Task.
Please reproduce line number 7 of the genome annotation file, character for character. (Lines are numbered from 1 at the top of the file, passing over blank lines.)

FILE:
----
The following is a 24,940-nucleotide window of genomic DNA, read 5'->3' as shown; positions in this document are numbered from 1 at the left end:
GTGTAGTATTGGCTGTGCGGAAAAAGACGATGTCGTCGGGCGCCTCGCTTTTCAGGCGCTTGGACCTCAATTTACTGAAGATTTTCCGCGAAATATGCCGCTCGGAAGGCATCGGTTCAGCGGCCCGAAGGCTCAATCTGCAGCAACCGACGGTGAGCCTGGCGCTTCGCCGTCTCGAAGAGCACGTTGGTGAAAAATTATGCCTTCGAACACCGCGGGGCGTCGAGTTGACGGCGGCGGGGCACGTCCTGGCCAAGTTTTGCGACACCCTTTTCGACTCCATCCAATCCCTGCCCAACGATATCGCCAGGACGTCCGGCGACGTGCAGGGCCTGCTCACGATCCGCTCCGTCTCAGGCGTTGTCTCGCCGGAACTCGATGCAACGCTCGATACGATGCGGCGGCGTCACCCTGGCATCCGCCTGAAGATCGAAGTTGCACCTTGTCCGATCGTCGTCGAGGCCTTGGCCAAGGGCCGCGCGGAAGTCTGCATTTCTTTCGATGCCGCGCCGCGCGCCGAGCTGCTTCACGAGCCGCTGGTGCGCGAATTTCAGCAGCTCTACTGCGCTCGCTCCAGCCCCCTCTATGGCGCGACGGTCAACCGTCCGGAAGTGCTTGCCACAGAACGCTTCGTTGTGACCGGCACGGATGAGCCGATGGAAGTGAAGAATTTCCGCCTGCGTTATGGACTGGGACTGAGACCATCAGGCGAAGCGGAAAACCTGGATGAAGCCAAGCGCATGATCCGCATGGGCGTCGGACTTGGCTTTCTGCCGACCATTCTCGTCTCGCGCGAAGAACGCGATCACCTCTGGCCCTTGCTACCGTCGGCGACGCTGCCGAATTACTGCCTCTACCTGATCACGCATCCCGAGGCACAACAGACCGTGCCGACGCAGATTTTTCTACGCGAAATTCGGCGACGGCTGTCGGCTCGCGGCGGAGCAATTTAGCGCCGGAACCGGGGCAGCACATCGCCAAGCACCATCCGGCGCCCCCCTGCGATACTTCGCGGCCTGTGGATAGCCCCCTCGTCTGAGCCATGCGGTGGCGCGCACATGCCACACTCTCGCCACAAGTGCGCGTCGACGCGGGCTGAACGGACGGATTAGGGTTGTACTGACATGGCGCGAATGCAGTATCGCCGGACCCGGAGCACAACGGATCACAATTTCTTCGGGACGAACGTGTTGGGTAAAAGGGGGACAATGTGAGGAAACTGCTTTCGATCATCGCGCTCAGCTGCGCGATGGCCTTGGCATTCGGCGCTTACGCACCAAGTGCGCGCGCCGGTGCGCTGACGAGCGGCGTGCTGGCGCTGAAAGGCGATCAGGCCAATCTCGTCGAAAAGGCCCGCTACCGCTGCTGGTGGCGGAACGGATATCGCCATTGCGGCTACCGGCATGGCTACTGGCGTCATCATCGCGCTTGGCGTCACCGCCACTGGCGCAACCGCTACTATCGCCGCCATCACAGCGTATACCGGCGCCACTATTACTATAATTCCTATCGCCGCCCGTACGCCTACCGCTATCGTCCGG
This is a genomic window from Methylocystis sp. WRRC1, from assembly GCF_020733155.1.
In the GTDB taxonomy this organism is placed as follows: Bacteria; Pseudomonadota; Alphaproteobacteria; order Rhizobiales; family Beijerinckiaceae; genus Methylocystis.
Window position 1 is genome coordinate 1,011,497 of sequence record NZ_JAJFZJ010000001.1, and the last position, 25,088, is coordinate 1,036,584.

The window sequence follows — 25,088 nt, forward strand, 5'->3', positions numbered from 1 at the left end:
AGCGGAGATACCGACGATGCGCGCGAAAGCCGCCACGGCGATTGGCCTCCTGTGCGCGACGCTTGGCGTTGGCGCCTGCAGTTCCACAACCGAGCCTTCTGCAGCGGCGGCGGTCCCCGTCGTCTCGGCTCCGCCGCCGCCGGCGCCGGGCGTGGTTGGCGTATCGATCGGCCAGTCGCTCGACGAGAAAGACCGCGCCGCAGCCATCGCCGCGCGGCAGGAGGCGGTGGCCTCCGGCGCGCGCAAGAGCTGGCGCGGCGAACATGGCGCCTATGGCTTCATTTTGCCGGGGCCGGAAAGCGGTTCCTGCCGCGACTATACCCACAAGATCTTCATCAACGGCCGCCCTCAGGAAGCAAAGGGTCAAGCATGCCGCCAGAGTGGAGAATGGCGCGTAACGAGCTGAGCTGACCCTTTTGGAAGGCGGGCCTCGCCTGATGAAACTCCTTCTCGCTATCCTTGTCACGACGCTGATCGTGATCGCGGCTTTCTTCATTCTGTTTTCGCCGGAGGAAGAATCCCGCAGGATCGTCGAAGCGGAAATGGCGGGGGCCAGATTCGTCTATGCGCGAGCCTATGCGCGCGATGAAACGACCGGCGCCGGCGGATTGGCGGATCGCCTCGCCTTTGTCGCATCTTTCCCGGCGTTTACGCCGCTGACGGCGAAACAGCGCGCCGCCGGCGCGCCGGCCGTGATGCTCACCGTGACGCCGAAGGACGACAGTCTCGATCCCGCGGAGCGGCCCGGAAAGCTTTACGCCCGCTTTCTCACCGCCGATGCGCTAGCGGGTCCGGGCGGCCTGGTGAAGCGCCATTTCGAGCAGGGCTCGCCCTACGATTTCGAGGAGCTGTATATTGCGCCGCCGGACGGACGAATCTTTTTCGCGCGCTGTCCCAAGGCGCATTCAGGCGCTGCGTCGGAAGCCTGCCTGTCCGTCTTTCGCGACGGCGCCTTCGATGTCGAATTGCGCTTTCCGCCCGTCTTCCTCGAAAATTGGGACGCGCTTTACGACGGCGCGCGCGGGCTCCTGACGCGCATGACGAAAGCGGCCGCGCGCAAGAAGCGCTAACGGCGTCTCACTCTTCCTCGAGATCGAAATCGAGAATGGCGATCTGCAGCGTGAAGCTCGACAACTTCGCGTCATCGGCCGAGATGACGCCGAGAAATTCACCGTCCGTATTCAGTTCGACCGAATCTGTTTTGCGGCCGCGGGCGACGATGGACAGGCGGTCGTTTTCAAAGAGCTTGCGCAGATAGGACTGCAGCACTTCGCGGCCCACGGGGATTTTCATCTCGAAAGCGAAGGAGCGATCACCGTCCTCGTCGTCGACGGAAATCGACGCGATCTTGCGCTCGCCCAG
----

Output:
AGCGGAGATACCGACGATGCGCGCGAAAGCCGCCACGGCGATTGGCCTCCTGTGCGCGACGCTTGGCGTTGGCGCCTGCAGTTCCACAACCGAGCCTTCTGCAGCGGCGGCGGTCCCCGTCGTCTCGGCTCCGCCGCCGCCGGCGCCGGGCGTGGTTGGCGTATCGATCGGCCAGTCGCTCGACGAGAAAGACCGCGCCGCAGCCATCGCCGCGCGGCAGGAGGCGGTGGCCTCCGGCGCGCGCAAGAGCTGGCGCGGCGAACATGGCGCCTATGGCTTCATTTTGCCGGGGCCGGAAAGCGGTTCCTGCCGCGACTATACCCACAAGATCTTCATCAACGGCCGCCCTCAGGAAGCAAAGGGTCAAGCATGCCGCCAGAGTGGAGAATGGCGCGTAACGAGCTGAGCTGACCCTTTTGGAAGGCGGGCCTCGCCTGATGAAACTCCTTCTCGCTATCCTTGTCACGACGCTGATCGTGATCGCGGCTTTCTTCATTCTGTTTTCGCCGGAGGAAGAATCCCGCAGGATCGTCGAAGCGGAAATGGCGGGGGCCAGATTCGTCTATGCGCGAGCCTATGCGCGCGATGAAACGACCGGCGCCGGCGGATTGGCGGATCGCCTCGCCTTTGTCGCATCTTTCCCGGCGTTTACGCCGCTGACGGCGAAACAGCGCGCCGCCGGCGCGCCGGCCGTGATGCTCACCGTGACGCCGAAGGACGACAGTCTCGATCCCGCGGAGCGGCCCGGAAAGCTTTACGCCCGCTTTCTCACCGCCGATGCGCTAGCGGGTCCGGGCGGCCTGGTGAAGCGCCATTTCGAGCAGGGCTCGCCCTACGATTTCGAGGAGCTGTATATTGCGCCGCCGGACGGACGAATCTTTTTCGCGCGCTGTCCCAAGGCGCATTCAGGCGCTGCGTCGGAAGCCTGCCTGTCCGTCTTTCGCGACGGCGCCTTCGATGTCGAATTGCGCTTTCCGCCCGTCTTCCTCGAAAATTGGGACGCGCTTTACGACGGCGCGCGCGGGCTCCTGACGCGCATGACGAAAGCGGCCGCGCGCAAGAAGCGCTAACGGCGTCTCACTCTTCCTCGAGATCGAAATCGAGAATGGCGATCTGCAGCGTGAAGCTCGACAACTTCGCGTCATCGGCCGAGATGACGCCGAGAAATTCACCGTCCGTATTCAGTTCGACCGAATCTGTTTTGCGGCCGCGGGCGACGATGGACAGGCGGTCGTTTTCAAAGAGCTTGCGCAGATAGGACTGCAGCACTTCGCGGCCCACGGGGATTTTCATCTCGAAAGCGAAGGAGCGATCACCGTCCTCGTCGTCGACGGAAATCGACGCGATCTTGCGCTCGCCCAG